The Capital Gang on 91.3 Capital FM, Kampala, Uganda.

The capital Gang Sat 4th April 2015.

Topic: IGP Gen Kale Kayihura on the gang. Following terror alerts, a popular attorney was shot dead on her way home. In Kenya, terrorists attacked a university in Garissa town. There’s another alert now warning schools on Jinja road. How safe are we?


Mr. Oscar Semweya Musoke ____________________________Host
Hon Abdul Katuntu ___________________________________FDC
Madam Betty Kamya __________________________________Uganda Federal Alliance
Gen Kale Kayihura _____________________________________Guest (IGP Uganda Police Force)
Mr. Henry Mayiga _____________________________________NRM (mobilizer)
Mr. Ofwono Opondo ___________________________________NRM (ED Uganda Media Centre)


Ofwono: (straight from Kyankwanzi) In Kyankwanzi, we have all the RDCs 117 of them, their deputies about 70 in number. To the best of my knowledge, we didn’t grant anybody leave so we expect 100% turn up. We also have the 117 district internal officers. All these reported on Wednesday 8th April 2015 and will be coming out on 18th April 2015. On this very day, we expect Chief Administrative Officers CAOs to join. They are 112 in number. Government and the presidency are making this RDC retreat annual to review their performance, help enhance coordination on implementation of government social services.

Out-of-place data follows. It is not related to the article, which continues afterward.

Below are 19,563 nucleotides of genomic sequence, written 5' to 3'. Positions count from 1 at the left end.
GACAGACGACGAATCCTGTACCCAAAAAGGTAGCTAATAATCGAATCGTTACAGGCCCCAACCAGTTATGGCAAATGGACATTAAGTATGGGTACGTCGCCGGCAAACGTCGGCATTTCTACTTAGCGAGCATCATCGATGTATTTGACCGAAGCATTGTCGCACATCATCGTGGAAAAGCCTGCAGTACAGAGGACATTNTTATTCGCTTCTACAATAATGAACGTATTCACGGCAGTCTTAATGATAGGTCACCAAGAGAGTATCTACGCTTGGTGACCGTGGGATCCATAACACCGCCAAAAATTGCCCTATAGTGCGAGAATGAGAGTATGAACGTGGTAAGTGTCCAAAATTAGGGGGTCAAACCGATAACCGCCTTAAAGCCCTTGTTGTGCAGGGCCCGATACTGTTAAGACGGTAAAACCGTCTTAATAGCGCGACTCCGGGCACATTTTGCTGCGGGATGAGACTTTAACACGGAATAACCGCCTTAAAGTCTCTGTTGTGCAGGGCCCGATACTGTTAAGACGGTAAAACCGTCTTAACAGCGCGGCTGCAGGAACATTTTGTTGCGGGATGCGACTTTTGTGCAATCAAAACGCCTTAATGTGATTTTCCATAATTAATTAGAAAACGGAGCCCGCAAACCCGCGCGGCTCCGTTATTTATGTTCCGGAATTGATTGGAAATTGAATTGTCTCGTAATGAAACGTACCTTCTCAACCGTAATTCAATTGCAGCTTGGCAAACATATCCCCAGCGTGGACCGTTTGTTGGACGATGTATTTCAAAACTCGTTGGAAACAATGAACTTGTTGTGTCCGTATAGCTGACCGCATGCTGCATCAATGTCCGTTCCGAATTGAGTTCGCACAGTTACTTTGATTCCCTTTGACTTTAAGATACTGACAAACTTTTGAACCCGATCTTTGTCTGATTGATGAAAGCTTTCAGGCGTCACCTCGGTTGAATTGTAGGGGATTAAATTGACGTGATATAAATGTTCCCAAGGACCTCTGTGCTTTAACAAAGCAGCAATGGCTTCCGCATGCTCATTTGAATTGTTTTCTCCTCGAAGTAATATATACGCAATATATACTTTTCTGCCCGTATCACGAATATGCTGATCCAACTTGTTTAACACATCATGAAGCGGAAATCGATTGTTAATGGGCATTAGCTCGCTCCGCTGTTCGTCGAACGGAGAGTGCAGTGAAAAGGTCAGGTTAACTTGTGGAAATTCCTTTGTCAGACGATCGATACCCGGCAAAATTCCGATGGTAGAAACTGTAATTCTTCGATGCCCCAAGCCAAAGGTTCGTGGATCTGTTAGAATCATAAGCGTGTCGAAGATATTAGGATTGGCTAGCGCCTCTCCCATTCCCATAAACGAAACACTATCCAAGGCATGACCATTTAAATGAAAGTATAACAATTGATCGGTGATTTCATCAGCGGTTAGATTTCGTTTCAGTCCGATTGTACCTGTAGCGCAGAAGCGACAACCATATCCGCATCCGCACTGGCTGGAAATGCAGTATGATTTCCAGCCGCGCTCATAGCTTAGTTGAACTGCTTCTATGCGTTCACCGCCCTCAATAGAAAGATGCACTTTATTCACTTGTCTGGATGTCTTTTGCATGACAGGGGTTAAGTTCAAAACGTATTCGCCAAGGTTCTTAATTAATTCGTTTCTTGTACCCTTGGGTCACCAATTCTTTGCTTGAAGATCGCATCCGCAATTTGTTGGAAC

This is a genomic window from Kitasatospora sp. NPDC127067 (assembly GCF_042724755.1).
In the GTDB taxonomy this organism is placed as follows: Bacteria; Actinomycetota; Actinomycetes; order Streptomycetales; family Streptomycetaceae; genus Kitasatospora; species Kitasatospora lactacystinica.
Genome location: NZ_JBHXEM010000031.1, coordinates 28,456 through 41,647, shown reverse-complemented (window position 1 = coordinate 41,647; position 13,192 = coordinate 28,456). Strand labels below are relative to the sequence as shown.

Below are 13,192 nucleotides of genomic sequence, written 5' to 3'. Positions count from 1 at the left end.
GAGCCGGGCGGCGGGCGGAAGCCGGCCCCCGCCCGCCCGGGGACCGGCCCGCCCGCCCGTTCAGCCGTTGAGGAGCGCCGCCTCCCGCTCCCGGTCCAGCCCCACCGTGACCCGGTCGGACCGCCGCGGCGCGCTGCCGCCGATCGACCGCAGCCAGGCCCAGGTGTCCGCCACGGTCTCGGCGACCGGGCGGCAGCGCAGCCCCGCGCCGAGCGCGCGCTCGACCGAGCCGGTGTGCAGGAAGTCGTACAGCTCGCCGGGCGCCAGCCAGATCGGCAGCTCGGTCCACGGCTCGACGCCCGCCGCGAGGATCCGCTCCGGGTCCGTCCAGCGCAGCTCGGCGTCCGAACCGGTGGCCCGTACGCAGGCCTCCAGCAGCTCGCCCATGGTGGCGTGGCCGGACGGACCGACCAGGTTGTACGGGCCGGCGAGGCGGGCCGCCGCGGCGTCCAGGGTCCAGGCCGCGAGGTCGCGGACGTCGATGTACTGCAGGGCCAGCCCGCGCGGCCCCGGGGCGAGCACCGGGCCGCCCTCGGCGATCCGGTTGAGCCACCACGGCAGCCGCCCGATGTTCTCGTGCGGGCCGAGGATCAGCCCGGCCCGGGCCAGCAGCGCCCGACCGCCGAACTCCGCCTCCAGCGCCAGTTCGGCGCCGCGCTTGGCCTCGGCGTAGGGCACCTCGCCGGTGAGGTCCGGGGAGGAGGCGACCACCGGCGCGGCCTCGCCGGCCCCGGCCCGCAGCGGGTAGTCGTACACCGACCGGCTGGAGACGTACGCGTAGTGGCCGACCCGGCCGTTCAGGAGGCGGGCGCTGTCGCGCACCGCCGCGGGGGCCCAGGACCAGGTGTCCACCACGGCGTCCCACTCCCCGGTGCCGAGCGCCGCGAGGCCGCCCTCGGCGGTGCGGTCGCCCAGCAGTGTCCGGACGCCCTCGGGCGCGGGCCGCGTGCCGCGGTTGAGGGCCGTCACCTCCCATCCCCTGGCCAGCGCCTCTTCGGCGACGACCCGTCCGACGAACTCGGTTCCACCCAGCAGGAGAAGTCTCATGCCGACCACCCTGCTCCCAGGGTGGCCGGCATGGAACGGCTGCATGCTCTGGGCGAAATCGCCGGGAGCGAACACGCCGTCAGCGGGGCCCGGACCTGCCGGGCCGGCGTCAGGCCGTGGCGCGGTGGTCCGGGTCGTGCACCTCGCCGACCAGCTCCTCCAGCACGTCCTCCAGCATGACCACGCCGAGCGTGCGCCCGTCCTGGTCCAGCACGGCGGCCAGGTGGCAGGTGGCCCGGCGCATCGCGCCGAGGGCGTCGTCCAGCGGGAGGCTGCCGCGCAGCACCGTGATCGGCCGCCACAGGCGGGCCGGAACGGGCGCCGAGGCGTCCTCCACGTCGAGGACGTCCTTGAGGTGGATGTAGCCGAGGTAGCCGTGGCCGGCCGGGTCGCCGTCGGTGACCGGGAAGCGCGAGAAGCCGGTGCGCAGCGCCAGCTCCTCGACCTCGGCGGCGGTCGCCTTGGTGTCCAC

Betty: (madam president, welcome to the show) I am gratified about comments made on this program especially about Oscar.

Henry: (he describes himself as a political activist. Welcome to the capital gang) I wish everyone a wonderful Kabaka run tomorrow.

Plenary 1.

Ofwono: (6 people were arrested this week in an operation in Kyengera on Tuesday, Thursday we had 4 in Kasese district, Friday 15 in Soroti. Are we safe?) We are safe. Where are we coming from? Uganda was a failed state in 1985. All major pillars of the state are being built. They are now doing a better job than 5 or 10 years ago. The last major attack on Uganda was in 2010. The security bodies have done a great job. People being arrested in the country, some of these are networks i.e. drug gangs, car thieves, cone men, politically motivated violence like ADF. The management of the security systems has improved. Public should know we are safe.